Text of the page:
A traditional and yet very well executed disaster film that effectively detonates the San Andreas fault line that runs up much of the coast of California. The film’s release comes just after the recent devastating earthquakes in Nepal, and like all good disaster films this works precisely because there is a strong element of reality permeating the movie – things are taken to an extreme here, but if anyone remembers the quakes in L.A. in 1994 and the enormous amount of damage they caused it really is only a matter of time before the next large scale disaster happens in the area. Cinematically, this isn’t the first time the story has been told – 1974’s ‘Earthquake’ with Charlton Heston and Ava Gardner has, from memory, essentially the same storyline replete with early scenes on the Hoover Dam.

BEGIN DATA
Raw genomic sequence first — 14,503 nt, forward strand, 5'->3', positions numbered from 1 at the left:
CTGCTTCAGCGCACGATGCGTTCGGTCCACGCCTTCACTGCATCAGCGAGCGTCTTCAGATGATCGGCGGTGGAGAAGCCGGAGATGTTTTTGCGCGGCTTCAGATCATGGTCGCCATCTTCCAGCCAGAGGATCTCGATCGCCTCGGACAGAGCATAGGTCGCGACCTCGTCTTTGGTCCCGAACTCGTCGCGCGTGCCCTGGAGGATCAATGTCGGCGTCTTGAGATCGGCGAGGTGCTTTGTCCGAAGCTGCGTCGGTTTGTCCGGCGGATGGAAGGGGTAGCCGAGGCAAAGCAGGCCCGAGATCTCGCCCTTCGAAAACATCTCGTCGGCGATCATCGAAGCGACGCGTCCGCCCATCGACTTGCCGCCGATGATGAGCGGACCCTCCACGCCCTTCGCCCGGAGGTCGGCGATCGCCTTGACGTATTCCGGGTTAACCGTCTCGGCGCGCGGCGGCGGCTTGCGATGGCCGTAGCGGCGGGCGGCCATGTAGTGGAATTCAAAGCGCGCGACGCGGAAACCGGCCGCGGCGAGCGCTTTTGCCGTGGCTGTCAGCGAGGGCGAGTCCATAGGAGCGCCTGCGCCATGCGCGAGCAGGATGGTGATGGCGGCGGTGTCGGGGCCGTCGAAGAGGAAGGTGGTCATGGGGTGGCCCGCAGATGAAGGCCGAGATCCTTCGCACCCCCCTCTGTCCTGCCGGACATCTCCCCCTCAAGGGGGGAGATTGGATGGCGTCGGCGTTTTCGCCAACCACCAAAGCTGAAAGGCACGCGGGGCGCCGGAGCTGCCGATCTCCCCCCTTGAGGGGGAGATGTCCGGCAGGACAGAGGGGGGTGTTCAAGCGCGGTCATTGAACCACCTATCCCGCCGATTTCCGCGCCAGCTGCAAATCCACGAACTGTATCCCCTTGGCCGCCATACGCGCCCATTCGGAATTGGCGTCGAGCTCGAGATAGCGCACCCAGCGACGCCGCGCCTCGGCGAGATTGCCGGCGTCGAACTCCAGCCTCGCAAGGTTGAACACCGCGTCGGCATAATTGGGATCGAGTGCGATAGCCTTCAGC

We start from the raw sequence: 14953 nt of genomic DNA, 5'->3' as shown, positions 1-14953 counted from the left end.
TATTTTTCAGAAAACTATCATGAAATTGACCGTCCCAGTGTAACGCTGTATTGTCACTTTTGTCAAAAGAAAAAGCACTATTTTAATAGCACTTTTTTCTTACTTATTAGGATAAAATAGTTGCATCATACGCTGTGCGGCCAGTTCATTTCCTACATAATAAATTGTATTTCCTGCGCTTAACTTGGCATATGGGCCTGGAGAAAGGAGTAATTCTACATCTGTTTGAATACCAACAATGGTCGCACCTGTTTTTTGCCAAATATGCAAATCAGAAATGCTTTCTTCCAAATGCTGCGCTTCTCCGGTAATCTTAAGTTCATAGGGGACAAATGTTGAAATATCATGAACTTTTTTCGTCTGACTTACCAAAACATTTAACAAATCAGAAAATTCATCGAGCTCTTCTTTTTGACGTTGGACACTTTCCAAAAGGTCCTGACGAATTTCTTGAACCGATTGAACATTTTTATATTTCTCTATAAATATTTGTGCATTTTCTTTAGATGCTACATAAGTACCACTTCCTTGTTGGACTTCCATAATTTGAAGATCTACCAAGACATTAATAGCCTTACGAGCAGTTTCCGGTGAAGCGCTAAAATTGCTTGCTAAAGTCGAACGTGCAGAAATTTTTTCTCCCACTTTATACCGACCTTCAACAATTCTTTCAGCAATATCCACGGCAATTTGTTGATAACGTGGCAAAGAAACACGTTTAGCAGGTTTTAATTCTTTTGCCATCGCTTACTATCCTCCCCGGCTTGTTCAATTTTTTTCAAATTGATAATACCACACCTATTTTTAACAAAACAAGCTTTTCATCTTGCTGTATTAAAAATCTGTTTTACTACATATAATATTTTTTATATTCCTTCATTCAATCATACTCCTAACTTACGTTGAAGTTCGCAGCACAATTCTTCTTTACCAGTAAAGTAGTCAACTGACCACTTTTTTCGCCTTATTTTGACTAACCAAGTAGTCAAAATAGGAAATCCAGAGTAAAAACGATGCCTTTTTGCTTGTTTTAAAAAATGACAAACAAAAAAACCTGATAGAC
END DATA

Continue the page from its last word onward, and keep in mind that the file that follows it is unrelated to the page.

Paul Giamatti plays the scientist working on magnetic resonance technology that can help predict earthquakes coming – leading to several moments of him looking slowly up toward the camera to declare ‘no, it’s even worse!’ or words to that effect, but the main story surrounds fire department air rescue extraordinaire Ray Gaines (Dwayne Johnson), his ex-wife Emma (Carla Gugino – look out for the scene that plants her firmly between the proverbial rock and a hard place) and their extremely fit and happily unsuitably dressed for the film daughter Blake (Alexandra Daddario) as all hell breaks loose throughout the Golden State and Ray tries desperately to save his family. Decent support from Ioan Gruffudd and Hugo Johnstone-Burt, and bizarrely there’s even an appearance by Kylie Minogue, but strong central performances from everyone make a big difference here, combined with a story that never feels too silly (well, almost never) and effects that convince throughout, making this one of the better of its kind of the past two decades.